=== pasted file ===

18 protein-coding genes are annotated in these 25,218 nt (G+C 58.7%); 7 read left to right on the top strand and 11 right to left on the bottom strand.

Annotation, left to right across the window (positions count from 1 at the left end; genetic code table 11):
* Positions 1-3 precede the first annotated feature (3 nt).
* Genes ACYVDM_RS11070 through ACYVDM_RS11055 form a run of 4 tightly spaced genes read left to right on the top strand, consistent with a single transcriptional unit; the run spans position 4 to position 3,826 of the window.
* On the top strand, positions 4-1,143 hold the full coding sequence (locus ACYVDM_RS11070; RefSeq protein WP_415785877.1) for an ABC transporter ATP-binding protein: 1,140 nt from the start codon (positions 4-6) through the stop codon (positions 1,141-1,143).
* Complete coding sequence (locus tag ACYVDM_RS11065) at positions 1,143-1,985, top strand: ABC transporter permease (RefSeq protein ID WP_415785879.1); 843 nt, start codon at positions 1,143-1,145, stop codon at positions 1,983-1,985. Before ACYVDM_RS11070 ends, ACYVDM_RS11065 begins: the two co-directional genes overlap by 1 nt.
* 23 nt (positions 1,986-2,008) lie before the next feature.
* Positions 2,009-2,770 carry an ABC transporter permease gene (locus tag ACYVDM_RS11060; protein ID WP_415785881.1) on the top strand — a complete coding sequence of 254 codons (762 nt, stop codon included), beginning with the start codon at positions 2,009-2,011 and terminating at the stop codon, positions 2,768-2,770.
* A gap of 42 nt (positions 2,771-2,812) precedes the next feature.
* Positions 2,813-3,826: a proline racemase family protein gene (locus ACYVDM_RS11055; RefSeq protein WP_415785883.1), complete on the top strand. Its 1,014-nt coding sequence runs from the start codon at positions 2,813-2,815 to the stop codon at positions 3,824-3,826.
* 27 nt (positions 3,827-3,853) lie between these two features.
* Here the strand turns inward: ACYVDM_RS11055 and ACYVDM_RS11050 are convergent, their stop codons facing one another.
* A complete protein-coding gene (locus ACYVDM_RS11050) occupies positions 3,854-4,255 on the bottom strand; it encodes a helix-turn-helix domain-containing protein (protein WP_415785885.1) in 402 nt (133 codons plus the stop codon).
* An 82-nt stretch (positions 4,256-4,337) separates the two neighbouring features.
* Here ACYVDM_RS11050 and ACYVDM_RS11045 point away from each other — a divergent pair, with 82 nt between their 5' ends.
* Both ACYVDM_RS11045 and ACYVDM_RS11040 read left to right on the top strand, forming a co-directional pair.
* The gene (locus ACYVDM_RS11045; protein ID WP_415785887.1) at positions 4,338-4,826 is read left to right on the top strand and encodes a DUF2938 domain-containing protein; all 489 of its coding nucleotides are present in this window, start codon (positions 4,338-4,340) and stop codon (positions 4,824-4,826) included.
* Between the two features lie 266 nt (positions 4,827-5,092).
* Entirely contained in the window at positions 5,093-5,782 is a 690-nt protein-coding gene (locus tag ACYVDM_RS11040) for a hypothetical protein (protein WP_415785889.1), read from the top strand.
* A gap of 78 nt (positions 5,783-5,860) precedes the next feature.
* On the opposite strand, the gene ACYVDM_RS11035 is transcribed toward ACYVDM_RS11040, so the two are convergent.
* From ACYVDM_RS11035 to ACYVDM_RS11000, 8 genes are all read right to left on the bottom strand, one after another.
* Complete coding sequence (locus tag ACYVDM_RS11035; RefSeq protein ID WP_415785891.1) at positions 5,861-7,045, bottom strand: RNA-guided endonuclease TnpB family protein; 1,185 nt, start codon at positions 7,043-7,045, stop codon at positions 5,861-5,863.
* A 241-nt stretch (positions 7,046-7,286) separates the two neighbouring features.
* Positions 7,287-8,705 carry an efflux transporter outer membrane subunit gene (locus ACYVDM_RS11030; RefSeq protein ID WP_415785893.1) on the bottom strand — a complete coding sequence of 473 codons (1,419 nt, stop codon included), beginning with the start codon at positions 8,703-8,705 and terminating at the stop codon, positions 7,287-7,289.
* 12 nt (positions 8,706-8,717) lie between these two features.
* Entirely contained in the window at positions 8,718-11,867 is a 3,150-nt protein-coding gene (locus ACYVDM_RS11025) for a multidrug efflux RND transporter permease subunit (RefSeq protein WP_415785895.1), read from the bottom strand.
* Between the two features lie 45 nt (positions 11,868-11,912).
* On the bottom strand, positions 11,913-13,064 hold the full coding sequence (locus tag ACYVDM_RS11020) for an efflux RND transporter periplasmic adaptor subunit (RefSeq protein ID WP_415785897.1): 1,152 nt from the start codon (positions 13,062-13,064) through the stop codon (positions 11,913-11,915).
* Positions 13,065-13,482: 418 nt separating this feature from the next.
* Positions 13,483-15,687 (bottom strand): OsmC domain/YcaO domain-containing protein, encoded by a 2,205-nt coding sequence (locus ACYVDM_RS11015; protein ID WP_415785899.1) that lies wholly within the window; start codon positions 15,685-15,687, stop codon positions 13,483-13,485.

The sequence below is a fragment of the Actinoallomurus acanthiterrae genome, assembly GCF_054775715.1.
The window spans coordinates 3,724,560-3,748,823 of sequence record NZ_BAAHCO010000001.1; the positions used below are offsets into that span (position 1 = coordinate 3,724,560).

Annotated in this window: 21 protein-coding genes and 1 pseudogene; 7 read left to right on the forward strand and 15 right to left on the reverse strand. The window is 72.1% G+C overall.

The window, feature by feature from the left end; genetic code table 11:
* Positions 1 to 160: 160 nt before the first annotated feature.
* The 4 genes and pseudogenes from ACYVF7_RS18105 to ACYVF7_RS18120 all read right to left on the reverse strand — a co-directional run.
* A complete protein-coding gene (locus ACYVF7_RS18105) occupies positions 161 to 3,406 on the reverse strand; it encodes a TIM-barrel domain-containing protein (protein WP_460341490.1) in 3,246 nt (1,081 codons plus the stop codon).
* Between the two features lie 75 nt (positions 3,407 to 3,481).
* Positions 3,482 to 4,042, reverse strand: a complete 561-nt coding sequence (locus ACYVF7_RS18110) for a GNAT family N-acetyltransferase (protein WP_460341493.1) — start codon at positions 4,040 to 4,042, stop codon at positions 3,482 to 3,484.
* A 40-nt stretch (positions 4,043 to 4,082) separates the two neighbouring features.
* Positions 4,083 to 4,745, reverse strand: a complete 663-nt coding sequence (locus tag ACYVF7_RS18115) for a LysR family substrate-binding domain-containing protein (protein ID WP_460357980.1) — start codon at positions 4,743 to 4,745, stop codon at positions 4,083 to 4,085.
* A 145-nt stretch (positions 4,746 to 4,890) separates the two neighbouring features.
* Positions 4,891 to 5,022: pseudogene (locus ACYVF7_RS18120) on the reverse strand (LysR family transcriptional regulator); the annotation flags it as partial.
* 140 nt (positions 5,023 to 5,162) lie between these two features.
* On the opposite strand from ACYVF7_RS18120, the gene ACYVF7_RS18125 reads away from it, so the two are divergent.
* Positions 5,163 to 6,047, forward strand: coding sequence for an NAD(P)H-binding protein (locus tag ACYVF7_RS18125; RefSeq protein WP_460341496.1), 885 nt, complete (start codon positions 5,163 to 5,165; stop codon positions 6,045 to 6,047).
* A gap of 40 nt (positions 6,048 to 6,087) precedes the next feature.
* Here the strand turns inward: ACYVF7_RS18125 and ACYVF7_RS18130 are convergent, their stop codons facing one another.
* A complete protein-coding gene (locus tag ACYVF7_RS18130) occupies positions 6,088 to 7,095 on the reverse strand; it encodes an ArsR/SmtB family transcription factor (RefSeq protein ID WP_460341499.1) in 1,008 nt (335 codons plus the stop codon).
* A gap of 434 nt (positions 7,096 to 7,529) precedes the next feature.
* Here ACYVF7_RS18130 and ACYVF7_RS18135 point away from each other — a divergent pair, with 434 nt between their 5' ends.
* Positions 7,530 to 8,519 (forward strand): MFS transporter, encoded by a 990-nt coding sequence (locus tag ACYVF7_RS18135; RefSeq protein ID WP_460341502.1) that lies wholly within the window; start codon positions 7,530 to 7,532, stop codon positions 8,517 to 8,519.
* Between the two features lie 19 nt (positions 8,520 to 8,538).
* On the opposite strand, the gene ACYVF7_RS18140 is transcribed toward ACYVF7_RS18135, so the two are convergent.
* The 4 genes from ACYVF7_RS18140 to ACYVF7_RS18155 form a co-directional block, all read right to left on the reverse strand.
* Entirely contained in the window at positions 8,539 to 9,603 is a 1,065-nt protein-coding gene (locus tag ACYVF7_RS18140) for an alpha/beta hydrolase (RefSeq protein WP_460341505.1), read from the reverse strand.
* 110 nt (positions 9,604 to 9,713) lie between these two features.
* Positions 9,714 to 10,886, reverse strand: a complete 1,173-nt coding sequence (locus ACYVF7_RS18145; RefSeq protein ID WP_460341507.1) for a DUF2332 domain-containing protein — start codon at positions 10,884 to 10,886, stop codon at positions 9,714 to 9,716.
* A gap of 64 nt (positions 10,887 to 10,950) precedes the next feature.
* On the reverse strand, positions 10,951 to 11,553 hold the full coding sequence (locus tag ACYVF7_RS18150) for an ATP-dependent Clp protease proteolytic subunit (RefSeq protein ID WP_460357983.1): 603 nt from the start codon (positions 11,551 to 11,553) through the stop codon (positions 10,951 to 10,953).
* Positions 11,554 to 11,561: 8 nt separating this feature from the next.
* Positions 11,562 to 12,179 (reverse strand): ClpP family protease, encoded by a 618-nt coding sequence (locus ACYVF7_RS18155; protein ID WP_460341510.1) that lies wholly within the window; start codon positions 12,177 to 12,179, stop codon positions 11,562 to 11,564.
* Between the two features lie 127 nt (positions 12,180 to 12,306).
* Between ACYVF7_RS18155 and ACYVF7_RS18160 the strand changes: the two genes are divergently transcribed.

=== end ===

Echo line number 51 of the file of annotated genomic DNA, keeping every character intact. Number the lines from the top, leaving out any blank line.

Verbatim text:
* A gap of 434 nt (positions 7,096 to 7,529) precedes the next feature.